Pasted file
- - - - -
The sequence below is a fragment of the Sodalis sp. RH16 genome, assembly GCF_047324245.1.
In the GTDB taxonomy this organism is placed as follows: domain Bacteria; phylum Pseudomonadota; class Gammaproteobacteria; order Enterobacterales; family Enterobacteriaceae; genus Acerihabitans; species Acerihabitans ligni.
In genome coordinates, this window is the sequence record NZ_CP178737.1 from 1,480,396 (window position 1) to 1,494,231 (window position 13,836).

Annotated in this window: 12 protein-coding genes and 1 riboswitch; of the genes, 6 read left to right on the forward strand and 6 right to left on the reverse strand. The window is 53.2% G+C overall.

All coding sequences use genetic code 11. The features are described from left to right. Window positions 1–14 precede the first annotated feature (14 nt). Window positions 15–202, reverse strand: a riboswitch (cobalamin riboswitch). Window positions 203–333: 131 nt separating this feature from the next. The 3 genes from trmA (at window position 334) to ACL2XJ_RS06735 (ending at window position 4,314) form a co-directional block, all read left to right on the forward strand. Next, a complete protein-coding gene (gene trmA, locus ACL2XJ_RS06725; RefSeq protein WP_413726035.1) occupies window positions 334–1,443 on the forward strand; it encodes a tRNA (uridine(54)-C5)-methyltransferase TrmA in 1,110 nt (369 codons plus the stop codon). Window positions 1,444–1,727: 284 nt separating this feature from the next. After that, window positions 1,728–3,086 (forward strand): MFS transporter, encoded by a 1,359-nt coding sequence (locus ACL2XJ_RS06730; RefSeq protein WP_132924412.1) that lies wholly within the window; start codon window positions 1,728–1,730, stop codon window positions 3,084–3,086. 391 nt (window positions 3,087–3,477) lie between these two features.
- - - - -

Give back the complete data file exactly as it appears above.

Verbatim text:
The sequence below is a fragment of the Sodalis sp. RH16 genome, assembly GCF_047324245.1.
In the GTDB taxonomy this organism is placed as follows: domain Bacteria; phylum Pseudomonadota; class Gammaproteobacteria; order Enterobacterales; family Enterobacteriaceae; genus Acerihabitans; species Acerihabitans ligni.
In genome coordinates, this window is the sequence record NZ_CP178737.1 from 1,480,396 (window position 1) to 1,494,231 (window position 13,836).

Annotated in this window: 12 protein-coding genes and 1 riboswitch; of the genes, 6 read left to right on the forward strand and 6 right to left on the reverse strand. The window is 53.2% G+C overall.

All coding sequences use genetic code 11. The features are described from left to right. Window positions 1–14 precede the first annotated feature (14 nt). Window positions 15–202, reverse strand: a riboswitch (cobalamin riboswitch). Window positions 203–333: 131 nt separating this feature from the next. The 3 genes from trmA (at window position 334) to ACL2XJ_RS06735 (ending at window position 4,314) form a co-directional block, all read left to right on the forward strand. Next, a complete protein-coding gene (gene trmA, locus ACL2XJ_RS06725; RefSeq protein WP_413726035.1) occupies window positions 334–1,443 on the forward strand; it encodes a tRNA (uridine(54)-C5)-methyltransferase TrmA in 1,110 nt (369 codons plus the stop codon). Window positions 1,444–1,727: 284 nt separating this feature from the next. After that, window positions 1,728–3,086 (forward strand): MFS transporter, encoded by a 1,359-nt coding sequence (locus ACL2XJ_RS06730; RefSeq protein WP_132924412.1) that lies wholly within the window; start codon window positions 1,728–1,730, stop codon window positions 3,084–3,086. 391 nt (window positions 3,087–3,477) lie between these two features.